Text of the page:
A Middlesex university spokesman said: "Philosophy is only able to operate with subsidies from other subject areas in the university. The university has no choice but to address this issue, particularly in the context of announced, and further anticipated, public funding cuts. We recognise this is a difficult period for philosophy staff and students, and will be working with them to determine the best way forward."
Except, of course, that the university has pretty clearly already established that there is no way forward; the department is being shut down. This is precisely the problem: the university did not go to the Philosophy department and say, "We have some problems, and we need to find a way to get this department less dependent on subsidies from other areas." They did not propose any restructuring, any alternatives, or anything but closure. They've already shown that they are not interested in working with the Philosophy department to determine the best way forward.
I do have to admire the cleverness of the last sentence, though, which implies that this is really just a matter of disgruntled people who want to save their position. It's not, in fact, a difficult period for philosophy staff -- they are almost all certain to get positions elsewhere, and in some cases probably at better pay and benefits. With the students there may be some rougher transition -- but as a rule they, too, will be able to find places elsewhere. No, the problem is the sheer, unadulterated stupidity of the move, which will destroy an internationally renowned department (the explicit justification for which was to make it easier to squeeze money from students), brands Middlesex as an anti-intellectual university that does not regard serious teaching and research as among its primary goals, and will earn it nothing but unadulterated contempt the world over. I like the commenter's suggestion at the above link that perhaps Middlesex should now remove the word "university" from its title; that conveys, in a sentence, the real issue here.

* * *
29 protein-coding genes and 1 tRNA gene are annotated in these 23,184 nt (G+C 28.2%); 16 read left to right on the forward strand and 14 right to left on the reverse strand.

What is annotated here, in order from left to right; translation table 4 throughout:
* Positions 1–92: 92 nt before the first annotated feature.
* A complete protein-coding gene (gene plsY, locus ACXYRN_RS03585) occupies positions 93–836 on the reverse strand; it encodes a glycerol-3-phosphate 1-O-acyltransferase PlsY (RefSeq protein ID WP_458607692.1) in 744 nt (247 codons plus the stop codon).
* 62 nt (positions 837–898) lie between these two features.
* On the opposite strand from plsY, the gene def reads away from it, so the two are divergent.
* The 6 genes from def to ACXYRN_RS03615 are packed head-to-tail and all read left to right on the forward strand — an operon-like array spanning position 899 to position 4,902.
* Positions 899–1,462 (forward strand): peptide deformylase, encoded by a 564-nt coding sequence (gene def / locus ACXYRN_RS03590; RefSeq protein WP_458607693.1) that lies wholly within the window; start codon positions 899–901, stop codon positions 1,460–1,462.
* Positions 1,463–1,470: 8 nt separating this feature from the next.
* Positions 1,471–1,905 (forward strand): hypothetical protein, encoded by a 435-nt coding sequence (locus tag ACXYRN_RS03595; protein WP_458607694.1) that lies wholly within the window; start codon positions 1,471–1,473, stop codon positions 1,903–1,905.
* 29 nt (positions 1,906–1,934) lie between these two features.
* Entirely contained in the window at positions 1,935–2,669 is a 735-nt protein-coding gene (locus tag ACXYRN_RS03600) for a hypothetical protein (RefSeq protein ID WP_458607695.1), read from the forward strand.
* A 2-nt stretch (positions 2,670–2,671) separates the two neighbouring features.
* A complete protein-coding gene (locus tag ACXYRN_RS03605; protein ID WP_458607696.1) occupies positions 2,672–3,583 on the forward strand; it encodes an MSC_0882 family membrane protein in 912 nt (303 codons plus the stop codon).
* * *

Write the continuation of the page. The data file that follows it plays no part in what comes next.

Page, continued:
(Incidentally, one of the bizarre things in the comments is that several people read the claim about graduate students as the claim that the department only has twelve students; but that's not right. It gains about twelve graduate students a year, and graduate students stick around for a while. The graduate program at Middlesex seems to have about 60 students at present, which is actually fairly big for a prestigious research program. [UPDATE: Apparently the 'twelve students a year' referred to the BA in particular; the department has been working to increase the degrees. It also, of course, teaches students from other degrees. And there are, of course, the graduate students. I should have realized that graduate students don't count because they can't usually be squeezed for as much money as undergraduates. But the Middlesex Philosophy department says that its focus on post-graduate education was due to priorities set by administration several years ago.])
I think one could argue that it's all a sign that philosophy can no longer trust universities to serve its interest; and thought should be taken for how it can survive -- as it has before, on many occasions -- independently of such degenerating academic structures. How true that is, I'm not sure, although it's an argument for which one could point out more than one supporting fact; but it's worth thinking about.